How to Start an Organic Garden
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How to Start an Organic Garden

by guest writer Darlene Mase

April 11, 2019

Choosing plants for your oranic garden
It's hard to get legitimately organic food these days. Even products that are deemed organic are often packaged with chemicals to keep produce from wilting. What's a person to do? Starting your own organic garden is the best way to ensure that you're getting fresh, organic, and non-toxic crops each time. But starting a garden can seem intimidating: soil, seeds, and sunlight needs can be a bit overwhelming. But actually, even the least garden-savvy person can start their own organic garden in no time. Here's how:

1) Pick an area that gets plenty of sunlight.

Whether you're planning on planting your veggies in the ground or container gardening seems a bit more doable, your plants are going to need plenty of sunlight to photosynthesize. Most vegetable plants require full sun, or at least eight hours of direct sunlight. When deciding on a spot for your organic garden, you'll also want it to be near your water source and close to your house. You're more likely to properly maintain your organic garden if tending to it is convenient.

2) Plan your garden.

Next, you'll want to consider what type of veggies to grow. An obvious thing that many people actually overlook is to plant stuff that you enjoy eating. If, for instance, you can't tolerate spicy food, there's no need to plant jalapeño peppers just because they grow easily. Tomatoes, zucchini, cucumbers, lettuce, bell peppers, and spinach are generally easy to grow, even if you don't know anything about gardening. Also, be sure to pick things that will grow in your hardiness zone.

You also want to think about how big you want your garden to be. If you're just starting out, start small. If you start out with too much land or too many plants, you might get overwhelmed and give up. Plant a few plants, treat them well, and you'll be richly rewarded. But even if you don't have a backyard, don't despair. I've gotten incredible yields of tomatoes, bell peppers, and jalapeno peppers while planting in containers.

3) Prepare the soil.

If you're going to be using a raised garden bed, you can buy organic garden soil at your local nursery or hardware store. If you're going to plant your plants directly into the ground, till up the soil to loosen up the dirt and add some organic compost to ensure that the soil is nutrient-rich. If you're just starting out, you likely don't have a compost pile, but you can just as easily purchase organic compost.

4) Purchase and plant your plants.

Many people like to start plants from seeds, but that takes a fair amount of time and can be stressful if you're new to organic gardening. Instead, you can purchase plants for about $0.25 to $3.50 per plant. When planting your plants, be sure to plant deeply, especially with tomatoes. Generally, though, the container of purchase has planting instructions, so just follow those.

5) Fertilize.

When you initially start your garden, two to four inches of fresh compost will greatly enhance the viability of your veggies by enriching the soil. However, plants also need regular feeding. Do this by adding fertilizer about once a month. You can make your own fertilizers or purchase an organic variety from your local plant or hardware store.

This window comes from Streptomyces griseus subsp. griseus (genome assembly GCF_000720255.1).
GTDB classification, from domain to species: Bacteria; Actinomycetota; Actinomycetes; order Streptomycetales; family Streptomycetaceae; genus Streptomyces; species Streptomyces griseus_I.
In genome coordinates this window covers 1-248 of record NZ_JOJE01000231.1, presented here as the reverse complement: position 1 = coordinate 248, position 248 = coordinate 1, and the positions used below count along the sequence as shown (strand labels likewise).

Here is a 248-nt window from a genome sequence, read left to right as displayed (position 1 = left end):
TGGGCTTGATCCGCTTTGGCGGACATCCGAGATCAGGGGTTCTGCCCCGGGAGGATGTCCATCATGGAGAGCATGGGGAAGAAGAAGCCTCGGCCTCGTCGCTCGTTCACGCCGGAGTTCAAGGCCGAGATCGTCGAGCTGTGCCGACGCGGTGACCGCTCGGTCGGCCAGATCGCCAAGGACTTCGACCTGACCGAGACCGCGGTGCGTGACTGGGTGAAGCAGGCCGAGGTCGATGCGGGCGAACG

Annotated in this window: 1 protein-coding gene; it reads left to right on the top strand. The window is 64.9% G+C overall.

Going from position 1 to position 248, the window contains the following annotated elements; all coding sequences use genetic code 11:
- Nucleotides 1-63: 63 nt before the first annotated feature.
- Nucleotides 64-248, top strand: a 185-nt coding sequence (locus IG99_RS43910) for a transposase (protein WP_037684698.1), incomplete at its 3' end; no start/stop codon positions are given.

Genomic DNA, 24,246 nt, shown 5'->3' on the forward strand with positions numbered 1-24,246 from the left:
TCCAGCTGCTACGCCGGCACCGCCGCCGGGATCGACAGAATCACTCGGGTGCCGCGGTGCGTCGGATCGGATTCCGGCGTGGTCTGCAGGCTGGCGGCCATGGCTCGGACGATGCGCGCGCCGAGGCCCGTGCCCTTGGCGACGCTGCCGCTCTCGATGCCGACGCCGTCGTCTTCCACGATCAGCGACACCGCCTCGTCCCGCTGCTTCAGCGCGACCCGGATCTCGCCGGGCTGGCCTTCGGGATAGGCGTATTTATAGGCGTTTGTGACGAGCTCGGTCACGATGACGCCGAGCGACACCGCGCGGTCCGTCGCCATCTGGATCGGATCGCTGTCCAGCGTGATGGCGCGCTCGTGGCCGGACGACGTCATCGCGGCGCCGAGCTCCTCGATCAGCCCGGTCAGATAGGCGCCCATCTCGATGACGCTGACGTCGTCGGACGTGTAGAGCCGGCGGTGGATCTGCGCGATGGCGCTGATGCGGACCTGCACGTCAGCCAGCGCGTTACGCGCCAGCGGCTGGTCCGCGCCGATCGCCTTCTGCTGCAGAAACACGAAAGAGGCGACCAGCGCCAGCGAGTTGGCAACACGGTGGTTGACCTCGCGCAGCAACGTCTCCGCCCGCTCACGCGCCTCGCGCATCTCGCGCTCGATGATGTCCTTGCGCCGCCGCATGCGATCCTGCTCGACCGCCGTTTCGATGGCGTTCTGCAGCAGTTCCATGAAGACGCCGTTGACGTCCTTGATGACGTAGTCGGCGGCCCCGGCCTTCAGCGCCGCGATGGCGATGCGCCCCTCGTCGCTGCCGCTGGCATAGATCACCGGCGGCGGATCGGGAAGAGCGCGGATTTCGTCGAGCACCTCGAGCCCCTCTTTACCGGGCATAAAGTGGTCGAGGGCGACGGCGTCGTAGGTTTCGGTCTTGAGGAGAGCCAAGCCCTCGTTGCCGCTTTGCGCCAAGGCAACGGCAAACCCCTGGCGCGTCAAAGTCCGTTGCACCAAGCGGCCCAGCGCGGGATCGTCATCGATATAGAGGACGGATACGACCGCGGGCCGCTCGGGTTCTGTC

6) Water your plants regularly.

It should go without saying that plants need watering, but I can't write an organic gardening article without reminding you of it. Newly seeded areas should be watered once daily, and newly planted areas need water about every two to three days. If you're doing container gardening, you'll need to water more often as container plants tend to dry out faster. By late spring, you can water your plants less often but you'll want to water each area for a longer amount of time to soften the ground and encourage roots to grow deeper.

7) Pull weeds on a regular basis.

Weeds are annoying, but they'll be there, no matter where you live or how fine your soil. They compete with your veggies for nutrients and space, so be sure to address them as soon as you see them.

8) Protect your plants.

Pests are a pretty normal part of gardening, but they can be worsened by improper moisture, nutrients, or sunlight. To combat pests, you can use horticultural oils, organic insecticidal soaps, or hot pepper sprays. You can also foster natural predators in your garden, such as frogs, toads, and birds. However, birds have a tendency to peck at tomatoes, so protect them with simple mesh bags. I like to save my mesh nylon bags anytime I purchase onions and other types of produce. Drape the bags over your plants or individual fruits to keep birds out while keeping sunlight and water in.

Starting an organic garden requires little effort and is such a rewarding experience. Once you pluck that first tomato or pepper off the plant, you'll be addicted and will never want to go back to store-bought produce again. It's easy, healthy, affordable, and sustainable, so don't hold back, and start today.

Author's Bio: Darlene Mase lives in Newnan, Georgia with her husband and daughter. She is a stay-at-home mom and works as a freelance writer for Zumper.com and other popular sites. During her free time, Darlene enjoys traveling, hiking, camping, cycling, gardening, caving, kayaking, or anything else outdoors.

Photo Credit: nikola-jovanovic-631527-unsplash.jpg